Why Do People Gamble? This Is
What You Need to Know
Archeologists excavated the oldest known dice in Egypt, said to date from sometime between 304 and 30 BC. And Ancient Greek and Roman ceramics depict scenes of citizens betting on animal fights.
People who gamble have been around since the dawn of human civilization.
This article aims to provide some introductory answers to the age-old question, “Why do people gamble?”
Why Do People Gamble? Explained
Almost 80 percent of people in the USA will gamble at some point in their lives.
This is because so many people who gamble thrive on the thrill of chance and risk. Simply put, gambling is fun.
We enjoy watching sports games because we want to see which team will win. We get a kick out of bungee jumping and skydiving because there’s a risk (albeit small) of personal injury.
When someone is gambling, the uncertainty of the situation is exciting. “Will I win or will I lose?” they wonder.
In response, their brain produces a surge of the feel-good neurotransmitter dopamine. This naturally produced chemical high is what keeps the punters returning to the card tables and slot machines.
As the BBC reports, people get a buzz from gambling, even when they lose.
When the Urge to Gamble Takes Over
For a small percentage of the population, placing the odd bet can develop into harmful compulsive gambling.
A doctor will diagnose a patient as a compulsive gambler when it's clear that they can’t control the urge to gamble. The habit negatively affects their finances and social life.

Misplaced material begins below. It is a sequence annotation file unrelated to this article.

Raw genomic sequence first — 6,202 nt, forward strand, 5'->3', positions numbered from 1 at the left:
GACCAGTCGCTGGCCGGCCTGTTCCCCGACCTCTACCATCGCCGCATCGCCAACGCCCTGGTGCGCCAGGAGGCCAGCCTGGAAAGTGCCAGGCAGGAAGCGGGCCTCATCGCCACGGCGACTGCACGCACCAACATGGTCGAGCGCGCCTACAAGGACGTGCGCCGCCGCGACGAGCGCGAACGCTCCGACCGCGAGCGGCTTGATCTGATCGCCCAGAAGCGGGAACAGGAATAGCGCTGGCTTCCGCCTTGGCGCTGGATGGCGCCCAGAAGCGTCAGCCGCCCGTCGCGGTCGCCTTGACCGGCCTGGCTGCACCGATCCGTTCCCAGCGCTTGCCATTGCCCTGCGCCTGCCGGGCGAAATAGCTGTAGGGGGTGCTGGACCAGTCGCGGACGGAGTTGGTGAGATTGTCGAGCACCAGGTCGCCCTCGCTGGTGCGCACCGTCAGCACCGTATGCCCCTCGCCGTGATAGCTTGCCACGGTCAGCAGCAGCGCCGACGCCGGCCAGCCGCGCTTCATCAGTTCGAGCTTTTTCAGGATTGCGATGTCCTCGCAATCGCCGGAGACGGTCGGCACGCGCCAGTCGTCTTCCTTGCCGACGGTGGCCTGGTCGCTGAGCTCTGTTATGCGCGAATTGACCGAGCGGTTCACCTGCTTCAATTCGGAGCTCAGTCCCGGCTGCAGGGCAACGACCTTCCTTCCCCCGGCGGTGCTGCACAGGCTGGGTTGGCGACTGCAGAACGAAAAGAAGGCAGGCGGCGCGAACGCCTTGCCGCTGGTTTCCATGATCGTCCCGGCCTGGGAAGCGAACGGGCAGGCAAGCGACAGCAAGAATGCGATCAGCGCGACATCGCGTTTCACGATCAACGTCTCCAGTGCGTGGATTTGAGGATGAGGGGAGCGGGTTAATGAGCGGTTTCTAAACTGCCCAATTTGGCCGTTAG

Signs of a Compulsive Gambler
If you think you or someone you know is in danger of becoming a compulsive gambler, there are some well-documented signs to look out for.
These signs include:
- Organizing your day around when you can gamble.
- Consistently increasing the amount of money you spend on gambling.
- Making many unsuccessful attempts to stop gambling.
- Feeling annoyed or angry if people tell you to stop gambling.
- Chasing losses: trying to recoup your spending by gambling more.
- Losing friends and family or your job, or failing at school.
- Borrowing or stealing money to feed your gambling habit.
Finding it hard to ditch a gambling habit?
In the USA, some state governments and several charities offer programs such as addiction support groups. According to the National Council on Problem Gambling, 40 states had publicly funded support services in 2016.
You can also seek help from health professionals like psychologists, psychiatrists, and counselors. Or consider putting a gambling block on your bank account.
Is Gambling Always Harmful?
While gambling undoubtedly has a dark side, it can also bring some unexpected benefits.
Where do people go to gamble? Usually the closest casino. Casinos provide jobs, money, and business opportunities to local communities. And state and federal governments also rely on gambling taxes to provide essential services to their constituents.
Some people supplement their income through gambling. Professional gamblers make their living from games that need skill as well as chance to win, like poker or blackjack. Others carefully research online casino sites to see which ones offer the best casino bonuses.
Research Into Gambling Continues
There is still a long way to go when it comes to understanding all the personal and societal effects of gambling. Most studies lack the rigor needed to draw conclusive results.
So psychologists, social scientists, addiction researchers, and game makers continue to ask the question, Why do people gamble? The answers they find help us to develop more interesting games, combat addiction, and better understand the human need for play.
To learn more about the different types of gambling that are popular today, browse our articles on online gaming.